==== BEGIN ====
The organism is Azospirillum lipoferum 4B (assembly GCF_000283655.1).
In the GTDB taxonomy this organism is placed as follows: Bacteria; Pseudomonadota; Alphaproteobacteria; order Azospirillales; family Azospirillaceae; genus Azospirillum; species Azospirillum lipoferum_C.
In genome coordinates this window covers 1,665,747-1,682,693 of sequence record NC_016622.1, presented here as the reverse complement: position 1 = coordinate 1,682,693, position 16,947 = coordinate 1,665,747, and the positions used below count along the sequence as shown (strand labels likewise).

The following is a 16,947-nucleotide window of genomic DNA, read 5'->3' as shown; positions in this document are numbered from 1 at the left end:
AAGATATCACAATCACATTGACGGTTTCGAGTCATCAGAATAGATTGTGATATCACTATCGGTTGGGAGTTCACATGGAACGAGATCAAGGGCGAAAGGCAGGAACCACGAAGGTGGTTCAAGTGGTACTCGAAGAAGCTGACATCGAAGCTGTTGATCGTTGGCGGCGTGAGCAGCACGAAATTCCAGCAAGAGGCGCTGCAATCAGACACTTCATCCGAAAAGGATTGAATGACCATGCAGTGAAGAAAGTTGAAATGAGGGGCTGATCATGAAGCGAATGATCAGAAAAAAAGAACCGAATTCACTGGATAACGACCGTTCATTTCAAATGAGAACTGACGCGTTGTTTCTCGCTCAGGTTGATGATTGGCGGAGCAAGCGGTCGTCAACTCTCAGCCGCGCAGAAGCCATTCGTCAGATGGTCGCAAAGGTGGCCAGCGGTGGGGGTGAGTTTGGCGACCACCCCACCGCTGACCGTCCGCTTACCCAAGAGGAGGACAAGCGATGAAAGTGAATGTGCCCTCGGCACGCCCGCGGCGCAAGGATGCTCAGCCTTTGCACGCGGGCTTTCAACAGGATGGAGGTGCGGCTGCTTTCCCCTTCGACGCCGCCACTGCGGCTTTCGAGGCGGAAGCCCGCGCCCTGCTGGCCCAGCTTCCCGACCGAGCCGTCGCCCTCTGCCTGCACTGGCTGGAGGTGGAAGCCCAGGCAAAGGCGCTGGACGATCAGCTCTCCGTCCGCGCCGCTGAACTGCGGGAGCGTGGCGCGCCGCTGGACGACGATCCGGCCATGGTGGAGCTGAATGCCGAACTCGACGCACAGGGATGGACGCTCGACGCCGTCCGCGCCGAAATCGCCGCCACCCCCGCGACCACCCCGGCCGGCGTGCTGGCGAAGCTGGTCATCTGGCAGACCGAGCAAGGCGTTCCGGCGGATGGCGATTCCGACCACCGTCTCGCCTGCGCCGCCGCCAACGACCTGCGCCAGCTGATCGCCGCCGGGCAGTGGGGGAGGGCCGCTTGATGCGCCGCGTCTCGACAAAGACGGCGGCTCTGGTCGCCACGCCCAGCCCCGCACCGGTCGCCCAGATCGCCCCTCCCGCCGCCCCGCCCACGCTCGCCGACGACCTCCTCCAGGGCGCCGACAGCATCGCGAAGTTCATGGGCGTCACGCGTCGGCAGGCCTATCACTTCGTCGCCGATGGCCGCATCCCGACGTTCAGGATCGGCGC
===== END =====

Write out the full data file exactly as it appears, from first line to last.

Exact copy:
The organism is Azospirillum lipoferum 4B (assembly GCF_000283655.1).
In the GTDB taxonomy this organism is placed as follows: Bacteria; Pseudomonadota; Alphaproteobacteria; order Azospirillales; family Azospirillaceae; genus Azospirillum; species Azospirillum lipoferum_C.
In genome coordinates this window covers 1,665,747-1,682,693 of sequence record NC_016622.1, presented here as the reverse complement: position 1 = coordinate 1,682,693, position 16,947 = coordinate 1,665,747, and the positions used below count along the sequence as shown (strand labels likewise).

The following is a 16,947-nucleotide window of genomic DNA, read 5'->3' as shown; positions in this document are numbered from 1 at the left end:
AAGATATCACAATCACATTGACGGTTTCGAGTCATCAGAATAGATTGTGATATCACTATCGGTTGGGAGTTCACATGGAACGAGATCAAGGGCGAAAGGCAGGAACCACGAAGGTGGTTCAAGTGGTACTCGAAGAAGCTGACATCGAAGCTGTTGATCGTTGGCGGCGTGAGCAGCACGAAATTCCAGCAAGAGGCGCTGCAATCAGACACTTCATCCGAAAAGGATTGAATGACCATGCAGTGAAGAAAGTTGAAATGAGGGGCTGATCATGAAGCGAATGATCAGAAAAAAAGAACCGAATTCACTGGATAACGACCGTTCATTTCAAATGAGAACTGACGCGTTGTTTCTCGCTCAGGTTGATGATTGGCGGAGCAAGCGGTCGTCAACTCTCAGCCGCGCAGAAGCCATTCGTCAGATGGTCGCAAAGGTGGCCAGCGGTGGGGGTGAGTTTGGCGACCACCCCACCGCTGACCGTCCGCTTACCCAAGAGGAGGACAAGCGATGAAAGTGAATGTGCCCTCGGCACGCCCGCGGCGCAAGGATGCTCAGCCTTTGCACGCGGGCTTTCAACAGGATGGAGGTGCGGCTGCTTTCCCCTTCGACGCCGCCACTGCGGCTTTCGAGGCGGAAGCCCGCGCCCTGCTGGCCCAGCTTCCCGACCGAGCCGTCGCCCTCTGCCTGCACTGGCTGGAGGTGGAAGCCCAGGCAAAGGCGCTGGACGATCAGCTCTCCGTCCGCGCCGCTGAACTGCGGGAGCGTGGCGCGCCGCTGGACGACGATCCGGCCATGGTGGAGCTGAATGCCGAACTCGACGCACAGGGATGGACGCTCGACGCCGTCCGCGCCGAAATCGCCGCCACCCCCGCGACCACCCCGGCCGGCGTGCTGGCGAAGCTGGTCATCTGGCAGACCGAGCAAGGCGTTCCGGCGGATGGCGATTCCGACCACCGTCTCGCCTGCGCCGCCGCCAACGACCTGCGCCAGCTGATCGCCGCCGGGCAGTGGGGGAGGGCCGCTTGATGCGCCGCGTCTCGACAAAGACGGCGGCTCTGGTCGCCACGCCCAGCCCCGCACCGGTCGCCCAGATCGCCCCTCCCGCCGCCCCGCCCACGCTCGCCGACGACCTCCTCCAGGGCGCCGACAGCATCGCGAAGTTCATGGGCGTCACGCGTCGGCAGGCCTATCACTTCGTCGCCGATGGCCGCATCCCGACGTTCAGGATCGGCGC